What increases the chance of having a child with a heart defect?

There are several factors that might increase the risk of having a child with a congenital heart defect.

First, the risk of having a baby who suffers from a heart defect is higher in families where these defects are already present.

However, there are chances of having a child who suffers from such a defect even if the parents are not affected by these malformations.

Statistically, 8 in 1000 children are born with congenital heart defects, but most of these malformations are mild and do not pose serious risks to the child’s growth.

Do children with congenital heart defects live a normal life as they grow?

Children that are born with congenital heart defects often discover these malformations later in life. In most cases, they live perfectly normal lives.

These are the most common birth defects. A specialist’s opinion is, however, necessary in order to evaluate the nature of the malformation.

Virtually, all the children who are born with this type of defect can survive if the disorder is mild. Most of them grow and have a normal life, but for some, physical activity might be limited. If the defect is more severe, the child might face developmental delay.

What is the cause of congenital heart defects?

The exact reason why the heart does not develop correctly is not known, however, here are some suspected causes:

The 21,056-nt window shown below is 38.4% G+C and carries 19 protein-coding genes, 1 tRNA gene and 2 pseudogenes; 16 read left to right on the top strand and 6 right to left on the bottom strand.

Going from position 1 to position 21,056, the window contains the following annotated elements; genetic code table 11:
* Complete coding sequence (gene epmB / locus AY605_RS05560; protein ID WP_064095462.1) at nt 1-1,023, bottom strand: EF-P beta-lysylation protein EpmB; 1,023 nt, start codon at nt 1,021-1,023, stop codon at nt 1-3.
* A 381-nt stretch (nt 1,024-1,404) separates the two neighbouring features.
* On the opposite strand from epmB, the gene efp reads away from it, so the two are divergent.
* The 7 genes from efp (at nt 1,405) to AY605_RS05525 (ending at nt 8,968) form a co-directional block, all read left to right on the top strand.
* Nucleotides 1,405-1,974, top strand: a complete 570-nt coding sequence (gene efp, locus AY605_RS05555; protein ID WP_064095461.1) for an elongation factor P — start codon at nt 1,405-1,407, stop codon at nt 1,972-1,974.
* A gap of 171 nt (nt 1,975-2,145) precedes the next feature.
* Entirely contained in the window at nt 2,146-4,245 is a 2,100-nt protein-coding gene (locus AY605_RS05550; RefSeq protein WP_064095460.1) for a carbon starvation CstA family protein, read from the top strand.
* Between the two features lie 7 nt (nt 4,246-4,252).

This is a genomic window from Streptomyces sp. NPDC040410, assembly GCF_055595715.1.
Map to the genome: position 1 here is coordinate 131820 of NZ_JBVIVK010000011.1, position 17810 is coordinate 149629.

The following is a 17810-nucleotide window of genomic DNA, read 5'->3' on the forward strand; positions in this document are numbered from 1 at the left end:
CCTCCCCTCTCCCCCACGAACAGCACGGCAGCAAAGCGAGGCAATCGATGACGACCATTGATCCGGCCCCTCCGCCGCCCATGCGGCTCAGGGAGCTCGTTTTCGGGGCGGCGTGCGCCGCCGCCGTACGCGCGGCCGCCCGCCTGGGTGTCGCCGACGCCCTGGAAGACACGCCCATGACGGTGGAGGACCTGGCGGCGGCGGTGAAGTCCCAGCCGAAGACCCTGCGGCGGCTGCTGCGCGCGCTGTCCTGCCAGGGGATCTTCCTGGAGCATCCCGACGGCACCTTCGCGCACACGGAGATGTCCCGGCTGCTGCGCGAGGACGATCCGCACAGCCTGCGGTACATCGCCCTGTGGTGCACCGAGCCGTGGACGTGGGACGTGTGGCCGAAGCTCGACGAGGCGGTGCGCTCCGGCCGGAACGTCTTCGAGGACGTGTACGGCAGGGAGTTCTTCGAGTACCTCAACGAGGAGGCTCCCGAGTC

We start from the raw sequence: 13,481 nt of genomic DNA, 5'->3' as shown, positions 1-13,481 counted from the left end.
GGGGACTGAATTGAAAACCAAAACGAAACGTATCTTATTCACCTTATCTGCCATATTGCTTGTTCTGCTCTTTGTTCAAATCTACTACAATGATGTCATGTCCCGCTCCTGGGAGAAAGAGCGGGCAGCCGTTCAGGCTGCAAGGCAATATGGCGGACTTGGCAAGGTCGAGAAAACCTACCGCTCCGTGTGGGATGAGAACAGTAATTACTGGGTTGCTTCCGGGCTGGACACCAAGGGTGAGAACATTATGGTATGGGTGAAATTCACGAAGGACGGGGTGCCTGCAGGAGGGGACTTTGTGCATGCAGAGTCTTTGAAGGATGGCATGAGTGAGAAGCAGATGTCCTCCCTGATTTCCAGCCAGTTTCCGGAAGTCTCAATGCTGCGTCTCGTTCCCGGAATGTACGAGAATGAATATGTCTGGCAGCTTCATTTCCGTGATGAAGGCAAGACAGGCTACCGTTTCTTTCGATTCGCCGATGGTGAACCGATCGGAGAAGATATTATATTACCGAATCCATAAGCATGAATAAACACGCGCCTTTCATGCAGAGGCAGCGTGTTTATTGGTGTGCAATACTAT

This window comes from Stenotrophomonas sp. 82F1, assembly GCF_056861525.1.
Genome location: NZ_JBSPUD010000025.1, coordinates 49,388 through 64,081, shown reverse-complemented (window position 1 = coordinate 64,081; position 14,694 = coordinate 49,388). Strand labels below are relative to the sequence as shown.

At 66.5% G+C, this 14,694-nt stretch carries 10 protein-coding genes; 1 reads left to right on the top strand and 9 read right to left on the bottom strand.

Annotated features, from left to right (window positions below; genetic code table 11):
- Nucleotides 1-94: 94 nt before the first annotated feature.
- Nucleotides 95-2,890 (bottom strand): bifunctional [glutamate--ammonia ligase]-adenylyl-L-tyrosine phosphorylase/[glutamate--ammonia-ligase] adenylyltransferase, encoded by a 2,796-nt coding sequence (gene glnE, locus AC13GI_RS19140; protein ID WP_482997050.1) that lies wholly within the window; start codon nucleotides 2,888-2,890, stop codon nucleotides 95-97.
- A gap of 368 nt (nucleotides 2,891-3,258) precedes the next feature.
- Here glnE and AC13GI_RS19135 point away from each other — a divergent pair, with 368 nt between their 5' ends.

• Family history: CHD runs in families. It is estimated that a newborn is at 3 times higher risk of CHD when his/her first-degree relative has had a CHD.
  • Certain medications: Intake of certain medicines during pregnancy increases the risk of CHD in the growing fetus. Medications such as thalidomide, lithium, isotretinoin, statins, and angiotensin-converting enzyme (ACE) inhibitors are known to increase the risk of developmental heart defects.
  • Smoking and drinking alcohol during pregnancy: Women who smoked during pregnancy are 60% more likely to have a baby with CHD. Consumption of alcohol during pregnancy also causes heart defects.
  • Viral infection during the first trimester of pregnancy: Contracting rubella (German measles) during the first 3 months of pregnancy can increase the risk of having a baby with developmental abnormalities in the heart.
  • Increased blood sugar level: Being a diabetic during conception increases your chances of having a baby with CHD.
  • Phenylketonuria (PKU) and a deficiency of vitamin B and folic acid during pregnancy.

Disclaimer: We do not assume responsibility for the use of the provided information or its interpretation. Our efforts are towards providing current and reliable information; however these should not be considered, or used as a substitute for diagnosis or treatment.

Source: https://www.cedars-sinai.edu/Education/Medical-Library/